Effects of polymer addition on the non-strongly interacting binary co-amorphous system carvedilol-tryptophan

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Co-amorphous systems have been developed to address the solubility challenge of poorly water-soluble crystalline drugs. However, due to the thermodynamic instability of amorphous forms, amorphization may result in recrystallization during manufacturing, storage, or dissolution, which is one of the main challenges in the pharmaceutical development of amorphous systems. This could also be the case in some co-amorphous systems with only non-strong interactions between the drug and the co-former (such as hydrogen bond formation and π-π interactions). In this study, a small amount of polymer was added to the binary co-amorphous mixture carvedilol (CAR) - tryptophan (TRP) at a molar ratio of 1:1 and subjected to mechanical activation by ball milling to produce amorphous systems, in order to investigate the effect of co-formulated polymer on the physical properties (solubility, stability, etc.) of non-strongly interacting binary co-amorphous mixtures. After co-formulating polymer to the binary co-amorphous system, stronger interactions were found between CAR and polymer than between CAR and TRP in the ternary polymer containing co-amorphous systems. Compared to the corresponding binary co-amorphous systems, larger areas under the dissolution curves were achieved, indicating an improvement in dissolution behaviour due to a more gradual increase in dissolved drug concentration and a longer period of maintaining drug supersaturation. There was no negative effect of polymer addition on physical stability at room temperature under dry storage conditions for 6 months. Therefore, it is possible to design ternary co-amorphous drug delivery systems with optimized dissolution characteristics by adding a small amount of polymer into co-amorphous binary systems.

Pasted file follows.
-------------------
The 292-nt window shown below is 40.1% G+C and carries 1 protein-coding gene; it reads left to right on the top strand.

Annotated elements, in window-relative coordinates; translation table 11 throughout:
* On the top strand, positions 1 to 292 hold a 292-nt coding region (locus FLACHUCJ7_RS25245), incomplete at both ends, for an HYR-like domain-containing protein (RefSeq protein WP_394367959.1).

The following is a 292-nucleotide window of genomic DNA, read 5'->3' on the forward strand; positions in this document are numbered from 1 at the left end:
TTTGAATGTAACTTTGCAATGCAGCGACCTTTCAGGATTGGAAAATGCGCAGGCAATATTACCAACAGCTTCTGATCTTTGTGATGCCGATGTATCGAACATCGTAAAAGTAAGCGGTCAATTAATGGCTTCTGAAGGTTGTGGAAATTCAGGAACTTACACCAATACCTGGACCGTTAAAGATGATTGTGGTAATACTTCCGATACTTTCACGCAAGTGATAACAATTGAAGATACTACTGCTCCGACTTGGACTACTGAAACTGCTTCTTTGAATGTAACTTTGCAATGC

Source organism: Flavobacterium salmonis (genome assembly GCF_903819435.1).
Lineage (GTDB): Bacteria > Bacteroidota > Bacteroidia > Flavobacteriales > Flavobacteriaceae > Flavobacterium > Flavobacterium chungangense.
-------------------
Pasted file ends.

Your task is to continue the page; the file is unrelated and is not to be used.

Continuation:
Original languageEnglish
Article number121625
JournalInternational Journal of Pharmaceutics
Number of pages9
Publication statusPublished - 2022

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© 2022 The Authors

    Research areas

  • Amorphization, Dissolution, Molecular interaction, Physical stability, Polymer, Poorly water-soluble drugs

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